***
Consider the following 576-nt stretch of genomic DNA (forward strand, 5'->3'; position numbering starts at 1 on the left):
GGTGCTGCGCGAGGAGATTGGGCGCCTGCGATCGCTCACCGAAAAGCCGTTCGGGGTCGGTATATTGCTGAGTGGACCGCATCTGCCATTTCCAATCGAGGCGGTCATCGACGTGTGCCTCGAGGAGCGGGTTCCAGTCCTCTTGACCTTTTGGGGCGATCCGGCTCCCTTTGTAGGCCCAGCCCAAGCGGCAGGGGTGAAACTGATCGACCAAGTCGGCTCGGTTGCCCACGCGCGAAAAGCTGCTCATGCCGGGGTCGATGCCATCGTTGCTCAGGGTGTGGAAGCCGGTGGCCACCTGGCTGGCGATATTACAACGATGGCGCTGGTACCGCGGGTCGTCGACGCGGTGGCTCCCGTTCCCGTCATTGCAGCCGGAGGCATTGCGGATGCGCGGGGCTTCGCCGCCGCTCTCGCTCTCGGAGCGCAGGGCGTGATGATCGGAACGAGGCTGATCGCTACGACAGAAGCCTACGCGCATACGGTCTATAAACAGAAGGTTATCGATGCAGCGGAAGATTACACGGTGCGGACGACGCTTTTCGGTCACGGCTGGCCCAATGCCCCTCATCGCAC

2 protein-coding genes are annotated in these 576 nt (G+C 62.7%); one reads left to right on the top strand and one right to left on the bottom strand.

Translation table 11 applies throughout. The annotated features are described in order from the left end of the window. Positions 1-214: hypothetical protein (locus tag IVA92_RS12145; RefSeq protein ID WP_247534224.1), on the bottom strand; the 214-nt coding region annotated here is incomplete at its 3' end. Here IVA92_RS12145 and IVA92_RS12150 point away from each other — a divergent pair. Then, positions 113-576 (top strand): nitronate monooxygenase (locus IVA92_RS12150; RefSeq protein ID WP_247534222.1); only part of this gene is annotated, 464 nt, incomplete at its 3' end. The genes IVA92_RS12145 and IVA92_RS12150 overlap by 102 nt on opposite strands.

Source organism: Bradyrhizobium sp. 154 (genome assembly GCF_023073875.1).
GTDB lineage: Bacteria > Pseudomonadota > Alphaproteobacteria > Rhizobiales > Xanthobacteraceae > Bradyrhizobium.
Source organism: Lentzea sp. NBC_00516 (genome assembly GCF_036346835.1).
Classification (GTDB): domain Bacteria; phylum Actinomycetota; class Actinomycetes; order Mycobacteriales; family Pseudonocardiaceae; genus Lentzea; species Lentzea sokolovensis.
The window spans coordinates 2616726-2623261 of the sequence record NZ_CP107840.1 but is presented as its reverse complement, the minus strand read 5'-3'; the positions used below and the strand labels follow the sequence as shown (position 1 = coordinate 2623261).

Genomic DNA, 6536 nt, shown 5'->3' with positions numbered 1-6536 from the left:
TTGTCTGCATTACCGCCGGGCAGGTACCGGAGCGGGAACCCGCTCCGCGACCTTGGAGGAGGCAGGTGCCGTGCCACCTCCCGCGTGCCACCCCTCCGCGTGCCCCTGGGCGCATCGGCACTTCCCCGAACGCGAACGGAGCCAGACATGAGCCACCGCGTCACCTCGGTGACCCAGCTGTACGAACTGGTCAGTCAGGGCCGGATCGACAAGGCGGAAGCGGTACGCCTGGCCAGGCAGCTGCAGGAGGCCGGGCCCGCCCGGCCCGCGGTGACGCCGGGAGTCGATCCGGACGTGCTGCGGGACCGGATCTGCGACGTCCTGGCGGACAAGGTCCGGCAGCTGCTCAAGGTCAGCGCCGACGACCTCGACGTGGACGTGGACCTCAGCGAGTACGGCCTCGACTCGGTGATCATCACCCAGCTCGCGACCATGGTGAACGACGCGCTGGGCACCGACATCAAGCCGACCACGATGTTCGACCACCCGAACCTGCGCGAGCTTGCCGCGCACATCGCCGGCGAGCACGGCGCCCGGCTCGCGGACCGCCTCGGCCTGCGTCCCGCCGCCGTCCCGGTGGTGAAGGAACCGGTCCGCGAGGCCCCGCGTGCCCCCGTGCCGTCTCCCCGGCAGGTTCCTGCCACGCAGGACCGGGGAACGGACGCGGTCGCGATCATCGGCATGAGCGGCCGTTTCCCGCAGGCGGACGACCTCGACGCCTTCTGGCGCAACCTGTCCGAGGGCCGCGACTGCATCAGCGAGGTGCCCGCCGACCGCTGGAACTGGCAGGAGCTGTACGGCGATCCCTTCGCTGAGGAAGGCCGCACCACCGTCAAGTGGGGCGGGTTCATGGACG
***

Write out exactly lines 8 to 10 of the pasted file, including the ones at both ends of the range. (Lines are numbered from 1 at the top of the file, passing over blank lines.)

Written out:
Classification (GTDB): domain Bacteria; phylum Actinomycetota; class Actinomycetes; order Mycobacteriales; family Pseudonocardiaceae; genus Lentzea; species Lentzea sokolovensis.
The window spans coordinates 2616726-2623261 of the sequence record NZ_CP107840.1 but is presented as its reverse complement, the minus strand read 5'-3'; the positions used below and the strand labels follow the sequence as shown (position 1 = coordinate 2623261).

Genomic DNA, 6536 nt, shown 5'->3' with positions numbered 1-6536 from the left: